Far Hills aftermath

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Two days after U.S. Steeplechase Championship Day, what do we know now?Other than autumn steeplechase weather can be as wild as a 14-horsemaiden claimer.

1. The Eclipse Award is still up for grabs. Five Grade I stakes have produced five winners. Pierrot Lunaire (Iroquois), Mixed Up (A.P. Smithwick), Spy In The Sky (New York Turf Writers), Red Letter Day (Lonesome Glory) and Your Sum Man (Grand National) form the quintet. All are still in training and it sure would make life easier if one of them – please – wins the Colonial Cup next month in Camden, S.C.

2. Tom Voss and Jack Fisher have the deepest stables in the country. The Maryland horsemen just win. Voss won three at Far Hills, and lost ground in the trainers’ race to Fisher (who won two each at Far Hills and Great Meadow). With six stops to go, Fisher leads Voss 20-17. Voss took control of the earnings competition with $719,963 (including $247,000 earned Saturday). Voss won races with a newcomer, Your Sum Man, and two horses that started the year in the stable (Left Unsaid and Dictina’s Boy). Fisher countered with an International Gold Cup timber score with Seeyouatthevent, a steeplethon win with Major Malibu and Far Hills victories with Ambersham and Hope For Us All. For the record, Fisher thinks he’s “running out of bullets” as the season winds to a close.

3. The jockeys’ race might not be as over as we first thought as Xavier Aizpuru finally got back on the board with a win at Far Hills. The two-time defending champion halted a dry spell dating back to Saratoga Open House in July (Duke Of Earl) and now trails Young 17-12. Aizpuru needs to get hot and needs Young to get cool, but could make a run with a big finish. Jody Petty also has a dozen wins, but probably doesn’t have the same volume of mounts.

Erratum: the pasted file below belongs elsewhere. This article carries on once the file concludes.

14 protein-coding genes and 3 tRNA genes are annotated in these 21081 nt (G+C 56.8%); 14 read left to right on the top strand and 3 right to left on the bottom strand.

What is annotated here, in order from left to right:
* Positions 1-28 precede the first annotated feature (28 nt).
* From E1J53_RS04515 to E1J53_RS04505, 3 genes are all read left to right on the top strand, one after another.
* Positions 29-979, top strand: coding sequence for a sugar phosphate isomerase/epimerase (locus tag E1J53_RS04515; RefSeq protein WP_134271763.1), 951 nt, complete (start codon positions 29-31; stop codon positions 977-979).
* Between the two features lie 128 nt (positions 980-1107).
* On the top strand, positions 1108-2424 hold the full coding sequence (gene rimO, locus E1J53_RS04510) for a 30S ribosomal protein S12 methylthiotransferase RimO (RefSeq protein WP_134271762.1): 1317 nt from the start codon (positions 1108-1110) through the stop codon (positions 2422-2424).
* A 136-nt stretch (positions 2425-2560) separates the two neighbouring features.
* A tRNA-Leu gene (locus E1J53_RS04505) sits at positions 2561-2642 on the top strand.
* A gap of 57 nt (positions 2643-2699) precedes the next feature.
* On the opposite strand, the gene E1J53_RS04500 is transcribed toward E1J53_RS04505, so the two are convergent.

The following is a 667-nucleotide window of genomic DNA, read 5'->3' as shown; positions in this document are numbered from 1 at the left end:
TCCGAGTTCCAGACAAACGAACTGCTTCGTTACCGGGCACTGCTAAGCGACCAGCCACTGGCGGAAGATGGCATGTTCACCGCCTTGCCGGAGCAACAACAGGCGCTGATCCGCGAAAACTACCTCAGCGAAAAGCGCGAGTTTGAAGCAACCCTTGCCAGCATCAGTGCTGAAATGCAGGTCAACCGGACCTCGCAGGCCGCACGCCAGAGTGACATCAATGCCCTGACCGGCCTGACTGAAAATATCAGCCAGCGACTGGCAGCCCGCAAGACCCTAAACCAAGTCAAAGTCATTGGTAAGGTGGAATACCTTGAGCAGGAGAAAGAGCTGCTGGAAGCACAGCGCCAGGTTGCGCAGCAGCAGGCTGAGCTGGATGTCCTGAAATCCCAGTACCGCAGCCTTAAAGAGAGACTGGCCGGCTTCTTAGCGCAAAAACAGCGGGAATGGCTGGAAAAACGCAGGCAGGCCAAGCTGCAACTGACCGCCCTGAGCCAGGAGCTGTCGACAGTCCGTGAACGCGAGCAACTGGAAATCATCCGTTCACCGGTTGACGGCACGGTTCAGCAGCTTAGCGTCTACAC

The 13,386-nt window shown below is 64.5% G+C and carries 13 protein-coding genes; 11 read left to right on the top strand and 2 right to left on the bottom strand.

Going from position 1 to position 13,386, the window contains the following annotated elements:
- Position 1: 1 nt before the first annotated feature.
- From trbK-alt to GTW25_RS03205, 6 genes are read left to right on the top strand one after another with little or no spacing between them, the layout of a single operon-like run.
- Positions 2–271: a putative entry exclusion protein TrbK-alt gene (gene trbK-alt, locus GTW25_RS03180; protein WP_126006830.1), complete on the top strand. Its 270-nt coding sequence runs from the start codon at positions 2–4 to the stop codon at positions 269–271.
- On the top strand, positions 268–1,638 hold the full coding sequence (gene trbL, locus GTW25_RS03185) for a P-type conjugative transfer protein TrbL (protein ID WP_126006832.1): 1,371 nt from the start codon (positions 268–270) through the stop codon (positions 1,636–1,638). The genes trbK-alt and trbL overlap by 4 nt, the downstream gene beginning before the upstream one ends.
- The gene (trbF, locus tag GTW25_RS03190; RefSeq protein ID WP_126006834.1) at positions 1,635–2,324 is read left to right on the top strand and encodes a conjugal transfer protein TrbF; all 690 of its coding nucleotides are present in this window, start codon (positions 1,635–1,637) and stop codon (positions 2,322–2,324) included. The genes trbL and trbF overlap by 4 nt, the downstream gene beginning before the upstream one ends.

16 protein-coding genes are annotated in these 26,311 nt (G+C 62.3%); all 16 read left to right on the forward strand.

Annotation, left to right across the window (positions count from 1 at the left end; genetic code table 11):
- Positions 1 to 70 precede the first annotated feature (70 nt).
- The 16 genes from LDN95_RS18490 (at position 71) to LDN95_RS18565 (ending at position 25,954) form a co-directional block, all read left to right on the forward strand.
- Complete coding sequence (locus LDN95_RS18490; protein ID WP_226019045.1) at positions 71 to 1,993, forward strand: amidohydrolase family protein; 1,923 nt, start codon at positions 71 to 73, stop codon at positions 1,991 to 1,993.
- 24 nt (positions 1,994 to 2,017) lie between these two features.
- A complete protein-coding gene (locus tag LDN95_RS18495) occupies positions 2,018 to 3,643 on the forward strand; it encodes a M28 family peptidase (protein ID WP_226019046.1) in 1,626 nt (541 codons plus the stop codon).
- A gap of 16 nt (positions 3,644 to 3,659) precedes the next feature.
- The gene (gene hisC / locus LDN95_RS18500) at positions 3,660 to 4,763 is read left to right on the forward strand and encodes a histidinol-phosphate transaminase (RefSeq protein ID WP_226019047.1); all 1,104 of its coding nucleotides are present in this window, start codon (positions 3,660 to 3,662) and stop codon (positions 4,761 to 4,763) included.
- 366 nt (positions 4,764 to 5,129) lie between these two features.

4. American steeplechase participants seem to take it on the chin sometimes – and this is one of those times. Your Sum Man, Pierrot Lunaire, General Ledger, Ross Geraghty, Peter Buchanan and so on make it seem like any horse or jockey can come here from overseas and succeed. That’s not the case, even if the United States was built on opportunity. If the turf suddenly got firm for the Champion Hurdle at Cheltenham, Mixed Up would be competitive. If Danielle Hodsdon could go to England and ride first-call for Paul Nicholls, she’d win races. Don’t hold a grudge, the invaders bring loads of talent and experience – and are only capitalizing on chances presented. But it sure would be nice to see some more homegrown success.

5. Universal Sports television and Internet coverage helped the game. Period. The ST team spent the day at the races so we haven’t seen the show, but it had to be a good thing. Exposure is good, so is the type of camera coverage used at Far Hills. Finding a way to pay for that would go a long way.

6. Mark Johnson can call races. The Englishman narrated the action at Far Hills into mini stories, complete with details of past races, jockey achievements and original phrases such as “from flag fall to that’s all.” Give him a win in his American steeplechase debut, but don’t forget Tony Bentley.

7. Dynaformer may someday be known as the best steeplechase sire in history. The Kentucky stallion produced Far Hills winners Left Unsaid and Ambersham, who combined to earn $130,000. In other acton at Far Hills, Tax Ruling finished third in the Grand National and Dynaskill placed second in the Peapack. Sire of Kentucky Derby winner Barbaro and a host of flat stars, Dynafomer puts stamina – and an affinity for demanding soft turf – into his progeny. Through October 23, the NSA top 10 includes three sons of Dynaformer (Left Unsaid, Tax Ruling and Dynaski).

8. Betting would have been nice. The NSA tried to secure pari-mutuel wagering on the races at Far Hills, via a simulcast hub at Canada’s Woodbine Racecourse, but ran into problems with the New Jersey Racing Commission. The plan did not call for on-site betting, but the commission insisted that state law required a pari-mutuel license or permit. Discussions the week of the races did not make progress and the NJRC notified the NSA and simulcast sites of the issues via letter Friday. The wagering was canceled, but not before notifications appeared on account wagering sites and major racing publications. Steeplechasing can live without the betting, but could have done without the embarrassment.

9. The Boy Scouts are right. The “Be prepared” motto works for steeplechase weather. Be ready for anything – wind, rain, mud, maybe even snow – and the day seems easy. Savvy raceogers went to Far Hills and Great Meadow this week with jackets, sweaters, shoes, rain pants, hats, gloves, hand-warmers, umbrellas. When the rain bypassed Far Hills for much of the day, live got a lot easier.

10. The International Gold Cup could use its day. Putting two premier meets on the same day doesn’t help anyone, it cheapens the product and the sport can’t afford that.

11. This list has to end somewhere…